Sweet ’n’ spicy
Gaspachos5385 Franklin Blvd.
Sacramento, CA 95820
The sound of la señora vendedora’s bugle horn marks the announcement of summer in the barrio.
We’ve had the same vendedora (vendor) for years. She walks long distances in the brutal Sacramento sun, cutting through our neighborhood selling mangonadas, fruit cups and elotes.
Her elotes are never waterlogged, never blemished and always fresh. She slathers on mayonnaise, shovels on Parmesan and then lightly sprinkles just enough chile. Then she begins to slice up our fruit. A layer of crushed ice goes on the bottom of a plastic container, followed by voluptuous chunks of watermelon, pepino, jicama, pineapple and mango. A squeeze of lime. A sprinkle of Tajín. Another layer of crushed ice.
My mother and I sit on the porch or under the front yard tree during those greatly appreciated evenings when the Delta breeze seems to pour through every inch of free space and our bare feet sink into the cool earth as the sounds of vendedora’s bugle horn fades away in the distance. The mayonnaise and cheese on our elotes have formed a union that is hollandaise-like, and the chile is a welcome spice.
In case you don’t live in a neighborhood with its own vendedora, you can always visit Gaspachos.
Gaspachos is a family-owned business run by four Ortiz siblings. Julio Ortiz, the oldest brother, came to the United States when he was 15 years old and worked in the fields. After the rest of the Ortiz family moved to California in 2003, they started selling fruit at festivals years later with the intent to focus on gazpachos, the iconic fruity snack from Morelia, the capital of Michoacaacute;n, Mexico.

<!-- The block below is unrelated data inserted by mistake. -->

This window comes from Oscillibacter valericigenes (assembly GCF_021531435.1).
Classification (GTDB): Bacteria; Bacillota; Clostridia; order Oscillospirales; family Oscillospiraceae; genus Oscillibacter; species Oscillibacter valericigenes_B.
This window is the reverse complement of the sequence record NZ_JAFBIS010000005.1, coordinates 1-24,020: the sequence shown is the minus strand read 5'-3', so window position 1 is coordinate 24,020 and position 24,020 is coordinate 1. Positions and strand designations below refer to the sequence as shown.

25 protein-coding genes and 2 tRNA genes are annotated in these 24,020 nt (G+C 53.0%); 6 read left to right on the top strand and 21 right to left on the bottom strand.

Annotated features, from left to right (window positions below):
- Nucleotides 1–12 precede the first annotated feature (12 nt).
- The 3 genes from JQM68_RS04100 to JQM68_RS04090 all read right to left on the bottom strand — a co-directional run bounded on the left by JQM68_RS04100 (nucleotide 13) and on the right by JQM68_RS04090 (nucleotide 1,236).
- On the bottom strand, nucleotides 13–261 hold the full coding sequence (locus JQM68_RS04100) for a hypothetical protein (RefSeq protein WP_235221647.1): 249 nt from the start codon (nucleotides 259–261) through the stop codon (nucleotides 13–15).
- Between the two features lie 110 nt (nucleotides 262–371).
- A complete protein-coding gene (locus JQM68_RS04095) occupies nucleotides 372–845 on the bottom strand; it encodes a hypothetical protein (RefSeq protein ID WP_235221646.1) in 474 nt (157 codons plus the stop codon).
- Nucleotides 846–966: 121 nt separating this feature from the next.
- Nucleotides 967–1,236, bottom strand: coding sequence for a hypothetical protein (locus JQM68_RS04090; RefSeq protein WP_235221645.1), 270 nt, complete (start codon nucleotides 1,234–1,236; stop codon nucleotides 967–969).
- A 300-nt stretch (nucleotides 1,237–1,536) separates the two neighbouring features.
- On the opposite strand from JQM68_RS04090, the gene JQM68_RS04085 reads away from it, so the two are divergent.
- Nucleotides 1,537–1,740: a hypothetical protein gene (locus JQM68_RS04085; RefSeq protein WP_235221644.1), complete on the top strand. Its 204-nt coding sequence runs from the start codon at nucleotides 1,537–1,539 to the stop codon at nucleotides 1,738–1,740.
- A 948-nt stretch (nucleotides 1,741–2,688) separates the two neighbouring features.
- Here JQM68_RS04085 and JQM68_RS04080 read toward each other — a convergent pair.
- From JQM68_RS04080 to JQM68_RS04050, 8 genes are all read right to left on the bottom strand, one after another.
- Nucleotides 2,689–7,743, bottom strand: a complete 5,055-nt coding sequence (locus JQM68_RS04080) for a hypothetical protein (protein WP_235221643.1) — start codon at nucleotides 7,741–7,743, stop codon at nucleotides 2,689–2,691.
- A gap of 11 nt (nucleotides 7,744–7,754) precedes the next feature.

Gaspachos follows the traditional gazpacho combination: mango, pineapple, jicama, orange juice, lime juice, queso fresco, salt and chile negro. Gaspachos sprinkles queso ranchero de Morelia, a soft and moist curd-style fresh Mexican cheese, on its fruit cups. The first spoonful leaves my brain frantic between the flavors of salty and dry cheese, acidic juice and sweet fruit. And if you’re thinking this combination might be slightly unorthodox, just think of how many fruit and cheese plates you’ve ogled over at gatherings.
Also on the Gaspachos menu is the popular Mangonada ($6), a combination of chunky chopped mangos, Chamoy, chile, a squeeze of lime and a sticky tamarind candy stick. There are also juice blends if you’re feeling a little under the weather, including the Acueducto blend ($7) containing a lifesaving entanglement of cucumber, celery, grapefruit, pineapple, spinach and orange juice. Then there are the fruit and yogurt bowls ($7) with fresh yogurt, your choice of fruit, granola, a sprinkling of coconut and a cascade of honey.
The pride that the Ortiz family takes in their business is evident from the quality of their products and by the delightful customer service. On one visit, the family said that it hopes to be known as one of the best “gaspacherias” nationally. They’re well on their way.